Friday, 9 June 2017

ART IMITATING LIFE - High-Rise and Brutalism

There is a strange familiarity to watching Ben Wheatley's adaptation of J. G. Ballard's 1975 novel High-Rise. The retrofuturism utilised over the more popular postmodern/high-tech style's of speculative fiction lands the film in an alternate 1970's, where the utopian dreams of modernist architects are still held in high regard, but the microcosm of class society that inhabits the block of flats leads ultimately to chaos and violence. The style of the high-rise is distinctly Brutalist, a post-war style favoured by governments around the world for its functionality, and used mainly for municipal complexes and housing estates.

The architect of the high-rise is Anthony Royal (Jeremy Irons), unironically named, who designed these towers as a way to "live free from the shackles of the old tired world", fitted with schools, gyms and a supermarket, and housing people from all areas of life, but with an obvious hierarchy; the working class (though not poverty stricken) live on the lower floors, with each richer group reaching higher up until you get to Royal, the proverbial all powerful creator, living at the top. The building starts to disintegrate quickly after our protagonist Dr. Laing (Tom Hiddleston) moves in, with blackouts happening frequently and the rubbish piling up, resulting in class warfare, as the rich at the top look to sacrifice the poor to regain power over the tower.

High-Rise has its roots in many sources, no less a disgruntled ground-floor tenant in a tower block on the Costa Brava, and Wheatley states in an interview with Anna Winston of his viewpoint: "The film is not a criticism of post-war architecture, it's more that the building is a metaphor... I think whenever you try to take a god-like view and try to force social stuff on to people and have an overarching idea of how people are going to live, you're opening yourself up for trouble". However, it is impossible not to be reminded of some of the real life housing projects that inspired High-Rise.

Superstar architect Le Corbusier designed the unrealised Contemporary City in 1922. Supposed to house 3 million people, and with a big emphasis on its collection of sixty story skyscrapers and road networks, critic Robert Hughes later went on to describe it as too unyielding; "being random was loathed by Le Corbusier... its inhabitants surrender their freedom of movement to the omnipresent architect". In 1952 Le Corbusier's residential Unité d'habitation opened in Marseille, using the much cheaper raw concrete instead of steel, and instigating the Brutalist aesthetic. As well as the apartments, the unit houses shops, medical, sports and educational facilities, a hotel and, indulgently, an architectural bookshop and a restaurant called The Architects Belly. Playfully, the flats are nicknamed La Maison du Fada, The Nutter's House, by the residents.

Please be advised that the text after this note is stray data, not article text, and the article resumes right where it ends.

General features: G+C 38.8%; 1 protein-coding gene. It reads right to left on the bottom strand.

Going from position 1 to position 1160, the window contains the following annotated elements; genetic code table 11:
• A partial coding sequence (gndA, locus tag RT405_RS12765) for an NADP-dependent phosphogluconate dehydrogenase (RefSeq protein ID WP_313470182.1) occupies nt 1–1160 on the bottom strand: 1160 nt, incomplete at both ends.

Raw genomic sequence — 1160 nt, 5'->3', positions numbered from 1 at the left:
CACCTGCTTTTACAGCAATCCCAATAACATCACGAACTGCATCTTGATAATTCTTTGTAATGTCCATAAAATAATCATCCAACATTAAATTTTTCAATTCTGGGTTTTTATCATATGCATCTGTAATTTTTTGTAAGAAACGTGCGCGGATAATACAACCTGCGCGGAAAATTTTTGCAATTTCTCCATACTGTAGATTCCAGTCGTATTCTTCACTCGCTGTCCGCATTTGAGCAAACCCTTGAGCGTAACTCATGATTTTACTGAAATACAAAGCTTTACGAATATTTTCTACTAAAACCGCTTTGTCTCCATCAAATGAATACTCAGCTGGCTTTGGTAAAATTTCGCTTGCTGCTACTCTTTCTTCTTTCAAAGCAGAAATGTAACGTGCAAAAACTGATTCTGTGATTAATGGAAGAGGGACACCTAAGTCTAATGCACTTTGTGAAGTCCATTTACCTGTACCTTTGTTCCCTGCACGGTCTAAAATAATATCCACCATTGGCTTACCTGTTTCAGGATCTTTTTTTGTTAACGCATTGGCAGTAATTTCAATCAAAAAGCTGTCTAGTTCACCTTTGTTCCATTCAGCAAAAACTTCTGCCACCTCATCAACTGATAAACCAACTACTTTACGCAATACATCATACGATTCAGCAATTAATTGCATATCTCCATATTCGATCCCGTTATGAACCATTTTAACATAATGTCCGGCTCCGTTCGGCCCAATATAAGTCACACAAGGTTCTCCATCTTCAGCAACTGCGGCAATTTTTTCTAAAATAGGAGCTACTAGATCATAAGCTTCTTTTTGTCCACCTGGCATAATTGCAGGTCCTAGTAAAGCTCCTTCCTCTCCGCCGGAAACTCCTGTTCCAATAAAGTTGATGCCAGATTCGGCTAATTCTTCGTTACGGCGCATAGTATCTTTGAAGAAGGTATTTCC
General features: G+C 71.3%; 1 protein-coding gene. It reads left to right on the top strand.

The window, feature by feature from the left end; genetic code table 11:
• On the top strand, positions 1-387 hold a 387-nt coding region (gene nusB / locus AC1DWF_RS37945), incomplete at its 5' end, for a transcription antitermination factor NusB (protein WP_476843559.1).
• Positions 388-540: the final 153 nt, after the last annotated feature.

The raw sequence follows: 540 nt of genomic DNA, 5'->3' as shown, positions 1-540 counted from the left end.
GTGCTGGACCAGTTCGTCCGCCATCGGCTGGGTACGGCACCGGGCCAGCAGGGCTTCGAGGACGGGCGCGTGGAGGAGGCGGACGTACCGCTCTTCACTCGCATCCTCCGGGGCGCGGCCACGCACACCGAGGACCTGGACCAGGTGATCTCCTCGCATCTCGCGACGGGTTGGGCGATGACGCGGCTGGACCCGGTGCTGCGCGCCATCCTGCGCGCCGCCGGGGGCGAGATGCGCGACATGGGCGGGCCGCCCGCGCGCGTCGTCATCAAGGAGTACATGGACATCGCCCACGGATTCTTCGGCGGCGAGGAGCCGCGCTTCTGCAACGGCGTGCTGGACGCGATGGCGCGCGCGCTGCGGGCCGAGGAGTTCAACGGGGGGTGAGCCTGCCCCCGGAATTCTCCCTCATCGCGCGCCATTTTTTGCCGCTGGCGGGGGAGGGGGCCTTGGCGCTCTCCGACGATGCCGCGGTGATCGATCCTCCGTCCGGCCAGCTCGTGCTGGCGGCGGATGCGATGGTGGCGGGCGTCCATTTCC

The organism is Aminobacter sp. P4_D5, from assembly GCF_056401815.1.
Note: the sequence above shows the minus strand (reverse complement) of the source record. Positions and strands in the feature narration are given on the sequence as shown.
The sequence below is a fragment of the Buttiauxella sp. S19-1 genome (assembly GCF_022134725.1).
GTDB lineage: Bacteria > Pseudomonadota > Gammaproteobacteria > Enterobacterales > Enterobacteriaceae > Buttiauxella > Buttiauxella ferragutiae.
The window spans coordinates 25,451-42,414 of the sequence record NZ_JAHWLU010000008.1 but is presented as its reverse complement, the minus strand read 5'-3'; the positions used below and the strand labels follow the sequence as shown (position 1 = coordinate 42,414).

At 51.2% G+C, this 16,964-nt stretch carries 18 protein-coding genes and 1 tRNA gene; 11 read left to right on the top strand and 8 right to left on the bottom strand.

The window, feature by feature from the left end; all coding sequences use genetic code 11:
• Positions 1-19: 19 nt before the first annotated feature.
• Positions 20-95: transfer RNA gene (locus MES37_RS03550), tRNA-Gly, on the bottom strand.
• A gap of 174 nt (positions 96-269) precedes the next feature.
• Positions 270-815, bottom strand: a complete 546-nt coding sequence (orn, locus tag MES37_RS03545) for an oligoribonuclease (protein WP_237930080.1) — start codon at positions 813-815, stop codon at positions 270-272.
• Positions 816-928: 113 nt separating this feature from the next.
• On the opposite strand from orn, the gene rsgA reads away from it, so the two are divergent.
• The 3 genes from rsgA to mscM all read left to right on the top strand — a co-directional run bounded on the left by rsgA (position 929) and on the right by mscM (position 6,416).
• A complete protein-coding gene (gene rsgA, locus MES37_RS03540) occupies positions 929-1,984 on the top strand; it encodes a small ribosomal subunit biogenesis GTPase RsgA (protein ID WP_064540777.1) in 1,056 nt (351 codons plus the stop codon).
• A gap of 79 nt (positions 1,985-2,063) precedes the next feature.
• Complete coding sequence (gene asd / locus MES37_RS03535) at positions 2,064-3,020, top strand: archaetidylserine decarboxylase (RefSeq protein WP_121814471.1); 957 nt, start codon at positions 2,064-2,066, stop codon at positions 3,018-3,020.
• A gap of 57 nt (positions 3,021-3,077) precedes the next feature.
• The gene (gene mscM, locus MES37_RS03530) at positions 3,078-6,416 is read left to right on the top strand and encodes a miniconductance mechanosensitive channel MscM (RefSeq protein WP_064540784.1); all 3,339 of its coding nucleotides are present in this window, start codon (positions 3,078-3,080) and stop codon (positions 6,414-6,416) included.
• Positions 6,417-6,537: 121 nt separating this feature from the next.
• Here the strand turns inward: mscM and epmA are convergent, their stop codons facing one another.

Photo by Dom Garcier

Influenced by Le Corbusier, Ernő Goldfinger became renowned for his residential tower blocks he designed for the British government to house those who's homes were destroyed in World War II. Two of his most famous designs are in London: Trellick Tower and Balfron Tower. These towers became icons of the Brutalist style, as well inhabiting the fundamental problems of using concrete and steel, mainly that they degenerate quickly. Many of these buildings were used for social housing, and its a pathetic irony that these people and the councils that own them couldn't afford the upkeep, leading to some of these Brutalist buildings to be ultimately demolished

Fun Fact: Goldfinger lived with his wife on the 25th floor of Balfron Tower for a couple of months and held champagne parties, so as to learn from the residents their opinions of the tower, and prove that living in a high-rise was desirable. While Goldfinger didn't stay long, others did, and the building soon became prey to anti-social behaviour and "pretty much a no-go area". Now, with it's Grade II listed building status, regeneration means council tenants have been moved out in favour of richer middle class people who want to own a slice of history.

There is emphasis that the tower block in High-Rise is its own being, like a human body, with a personality. Laing describes it as "prone to fits of mania, narcissism and power failure". The building was created by Royal, but he is akin to an ineffectual god, unable to control his creation, and unwilling to take responsibility for his mistakes. It is commented in the film that the building failed because there was too many different "elements" (people) for it to work functionally, but maybe, as Hughes commented earlier, the residents were unable to give up their freedom to the modernist Royal. Constrained in the concrete "streets in the sky" and told that all their needs were met, a couple of minor problems was all it took to turn the residents feral. 

High-Rise is an exaggerated example of social planning, but it holds within it the reality of many idealist architects. These buildings are dreams on the part of their designers, and many failed because they are too delicate to exist, requiring extreme levels of micromanaging that would boarder on sociopathic. Royal's tower failed because he saw himself as a champion of the future, instead of enabling people to have agency over their own existence.

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